The Centaur: Half Human, Half Horse of Greek Mythology

Illustration of the Centauromachy, War between Lapiths and Centaurs.
Illustration of the Centauromachy, War between Lapiths and Centaurs. Rollout of a vase from the collection of Comte de M Lamberg by Alexandre de Laborde, 19th century.

G. Dagli Orti / Getty Images Plus

In Greek and Roman mythology, a centaur is a member of a race of people who are half man and half horse. They were children of the arrogant and overbearing Kentaurus, who had sexual intercourse with mares on Mount Pelion and produced hyper-masculine men with a weakness for wine and women and given to violent behavior. 

Fast Facts: Centaurs in Greek Mythology, Half Human, Half Horse

  • Alternate Names: Kentauroi and Hippokentauroi
  • Culture/Country: Greek and Roman mythology
  • Realms and Powers: Wooded parts of Mt. Pelion, Arcadia
  • Family: Most of the centaurs are descendants of the obnoxious and bestial Centaurus, except for wise Cheiron and Pholos.
  • Primary Sources: Pindar, Apollodorus, Diodorus of Sicily

Centaurs in Greek Mythology

The centaur race (Kentauroi or Hippokentauroi in Greek) was created out of Zeus' anger. A man named Ixion lived on Mt. Pelion and wanted to marry Dia, the daughter of Deioneous, and promised to give her father a large bride price. Instead, Ixion built a large pit filled with blazing coals to catch his father-in-law and kill him when he came to collect his money. After committing this heinous crime, Ixion sought mercy fruitlessly, until Zeus took pity and invited him to Olympos to share the life of the gods. In return, Ixion attempted to seduce Zeus' wife Hera, who complained to Zeus. The almighty god made a "cloud Hera" and put it into Ixion's bed, where he mated with it. The result was the obnoxious and bestial Kentaurus (Centaurus), who mated with several mares and produced the half men/half horses of Greek prehistory.

Ixion himself was condemned to the underworld, one of the sinners who suffer everlasting torment in Hades. In some sources, all of the descendants of Centaurus were called Hippo-Centaurus.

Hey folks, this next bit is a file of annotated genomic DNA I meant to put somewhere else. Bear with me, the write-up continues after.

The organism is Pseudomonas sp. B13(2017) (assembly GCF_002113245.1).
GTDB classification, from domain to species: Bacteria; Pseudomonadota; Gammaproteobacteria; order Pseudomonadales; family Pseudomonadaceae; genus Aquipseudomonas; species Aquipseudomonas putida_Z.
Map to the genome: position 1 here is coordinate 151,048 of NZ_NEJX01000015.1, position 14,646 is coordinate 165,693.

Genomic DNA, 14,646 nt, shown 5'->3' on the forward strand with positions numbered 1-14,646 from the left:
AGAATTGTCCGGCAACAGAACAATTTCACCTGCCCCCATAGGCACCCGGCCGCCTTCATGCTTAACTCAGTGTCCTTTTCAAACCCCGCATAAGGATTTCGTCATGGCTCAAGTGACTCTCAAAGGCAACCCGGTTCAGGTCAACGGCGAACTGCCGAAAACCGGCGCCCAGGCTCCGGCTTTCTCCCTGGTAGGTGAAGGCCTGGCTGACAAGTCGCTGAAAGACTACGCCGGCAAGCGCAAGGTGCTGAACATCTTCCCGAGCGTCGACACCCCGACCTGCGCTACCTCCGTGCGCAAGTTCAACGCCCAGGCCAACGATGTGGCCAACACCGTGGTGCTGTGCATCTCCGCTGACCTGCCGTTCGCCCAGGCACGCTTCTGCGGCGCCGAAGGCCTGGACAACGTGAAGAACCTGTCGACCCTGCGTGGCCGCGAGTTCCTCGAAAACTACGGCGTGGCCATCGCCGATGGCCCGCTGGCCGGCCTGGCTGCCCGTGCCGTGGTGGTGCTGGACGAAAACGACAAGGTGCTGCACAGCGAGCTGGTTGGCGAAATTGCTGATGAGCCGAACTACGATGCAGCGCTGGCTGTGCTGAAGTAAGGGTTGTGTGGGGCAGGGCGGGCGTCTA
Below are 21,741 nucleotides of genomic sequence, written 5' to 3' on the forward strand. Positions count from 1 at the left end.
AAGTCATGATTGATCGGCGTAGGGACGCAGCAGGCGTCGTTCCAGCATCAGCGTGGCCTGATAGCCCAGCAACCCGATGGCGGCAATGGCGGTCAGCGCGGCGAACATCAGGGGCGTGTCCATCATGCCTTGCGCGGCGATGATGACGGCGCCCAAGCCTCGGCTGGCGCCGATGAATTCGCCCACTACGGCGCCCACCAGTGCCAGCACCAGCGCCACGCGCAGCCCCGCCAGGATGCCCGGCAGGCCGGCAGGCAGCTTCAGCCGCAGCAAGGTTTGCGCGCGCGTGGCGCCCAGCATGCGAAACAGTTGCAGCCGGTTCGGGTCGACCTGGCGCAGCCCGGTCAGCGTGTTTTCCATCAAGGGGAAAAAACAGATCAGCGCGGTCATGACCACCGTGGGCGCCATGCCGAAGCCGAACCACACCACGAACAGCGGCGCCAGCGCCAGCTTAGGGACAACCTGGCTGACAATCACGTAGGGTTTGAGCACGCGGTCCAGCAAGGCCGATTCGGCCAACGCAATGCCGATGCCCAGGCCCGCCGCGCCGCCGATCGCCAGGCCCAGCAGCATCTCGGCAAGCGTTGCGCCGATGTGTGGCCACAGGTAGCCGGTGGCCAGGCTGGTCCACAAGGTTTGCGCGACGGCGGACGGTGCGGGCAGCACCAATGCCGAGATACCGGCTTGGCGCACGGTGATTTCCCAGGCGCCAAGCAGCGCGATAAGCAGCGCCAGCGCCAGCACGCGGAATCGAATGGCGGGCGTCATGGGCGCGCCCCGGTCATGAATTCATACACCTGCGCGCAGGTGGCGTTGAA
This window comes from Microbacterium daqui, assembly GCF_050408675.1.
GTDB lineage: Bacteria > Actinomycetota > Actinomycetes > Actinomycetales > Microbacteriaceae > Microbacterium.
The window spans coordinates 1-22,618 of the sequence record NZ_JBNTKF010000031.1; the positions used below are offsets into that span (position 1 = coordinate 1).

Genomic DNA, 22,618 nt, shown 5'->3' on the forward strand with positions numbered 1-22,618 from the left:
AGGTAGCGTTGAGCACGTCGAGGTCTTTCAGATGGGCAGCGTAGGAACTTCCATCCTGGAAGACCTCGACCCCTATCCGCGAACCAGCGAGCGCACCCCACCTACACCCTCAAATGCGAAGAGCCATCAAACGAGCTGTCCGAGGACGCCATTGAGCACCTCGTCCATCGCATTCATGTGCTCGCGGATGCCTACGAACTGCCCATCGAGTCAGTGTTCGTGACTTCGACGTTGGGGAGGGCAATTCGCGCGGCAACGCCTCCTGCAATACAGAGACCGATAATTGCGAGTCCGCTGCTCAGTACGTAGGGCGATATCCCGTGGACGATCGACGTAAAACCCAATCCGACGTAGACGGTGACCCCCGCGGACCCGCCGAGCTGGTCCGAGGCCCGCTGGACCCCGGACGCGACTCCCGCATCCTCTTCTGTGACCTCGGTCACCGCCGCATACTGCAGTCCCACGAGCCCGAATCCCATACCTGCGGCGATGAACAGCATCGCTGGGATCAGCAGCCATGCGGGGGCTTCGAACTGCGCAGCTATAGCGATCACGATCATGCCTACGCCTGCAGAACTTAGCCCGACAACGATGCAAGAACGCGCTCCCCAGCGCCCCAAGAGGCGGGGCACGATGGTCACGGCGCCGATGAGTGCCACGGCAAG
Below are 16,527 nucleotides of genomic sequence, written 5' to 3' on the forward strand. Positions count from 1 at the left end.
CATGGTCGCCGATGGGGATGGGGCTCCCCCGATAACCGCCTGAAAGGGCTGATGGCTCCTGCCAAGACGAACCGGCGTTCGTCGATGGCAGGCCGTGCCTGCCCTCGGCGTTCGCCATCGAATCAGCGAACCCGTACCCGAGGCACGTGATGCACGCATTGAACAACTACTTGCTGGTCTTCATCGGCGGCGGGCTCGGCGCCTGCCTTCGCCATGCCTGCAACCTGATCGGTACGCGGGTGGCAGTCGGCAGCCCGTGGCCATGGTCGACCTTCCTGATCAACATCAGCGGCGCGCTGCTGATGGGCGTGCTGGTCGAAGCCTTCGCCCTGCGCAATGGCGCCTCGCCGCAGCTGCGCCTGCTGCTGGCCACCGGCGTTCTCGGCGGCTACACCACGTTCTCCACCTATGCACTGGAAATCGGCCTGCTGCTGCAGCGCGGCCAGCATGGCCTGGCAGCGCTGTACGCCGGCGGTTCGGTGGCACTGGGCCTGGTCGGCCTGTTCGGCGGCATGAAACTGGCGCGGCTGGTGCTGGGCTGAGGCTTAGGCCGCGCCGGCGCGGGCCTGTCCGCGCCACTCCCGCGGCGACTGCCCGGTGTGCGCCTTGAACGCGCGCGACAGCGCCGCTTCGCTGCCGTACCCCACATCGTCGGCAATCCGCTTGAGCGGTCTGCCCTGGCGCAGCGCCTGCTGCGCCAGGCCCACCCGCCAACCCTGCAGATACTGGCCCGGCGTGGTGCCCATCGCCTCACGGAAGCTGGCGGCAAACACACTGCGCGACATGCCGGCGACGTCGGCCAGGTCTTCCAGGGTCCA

Appearance and Reputation 

The earliest depictions of centaurs had six legs—a horse body with an entire man attached to the front. Later, centaurs were illustrated with four horse legs and a man's torso and head springing from where the horse's head and neck would be. 

Almost all of the centaurs were mindlessly sexually and physically violent, half-bestial with little access to females and no self-control, and driven mad by wine and its smell. The two exceptions are Cheiron (or Chiron), who was a tutor to many of the heroes in Greek legends, and the philosopher Pholos (Pholus), a friend of Hercules (Herakles).

There are no extant stories about female centaurs, but there are a few examples in ancient art, the daughters of centaurs that married nymphs.

Centauromachy (The Centaur/Lapith Wars) 

The homeland of the centaurs was in the wooded areas of Mount Pelion, where they lived side by side with nymphs and satyrs; but they were ejected from that location at the end of the wars with their kinsmen the Lapith.

The tale is that Peirithoos, a faithful companion of the Greek hero Theseus and a chieftain of the Lapith, threw a feast on his marriage to Hippodameia, and invited his kinsmen the centaurs to attend. Knowing the centaurs' lack of control, Peirithoos attempted to serve them milk, but they rejected it and were driven mad by the smell of the wine. They began to molest the female guests, including the bride, which began a furious battle in the hall. One centaur, Eurytion, was dragged out of the hall and his ears and nostrils were cut off.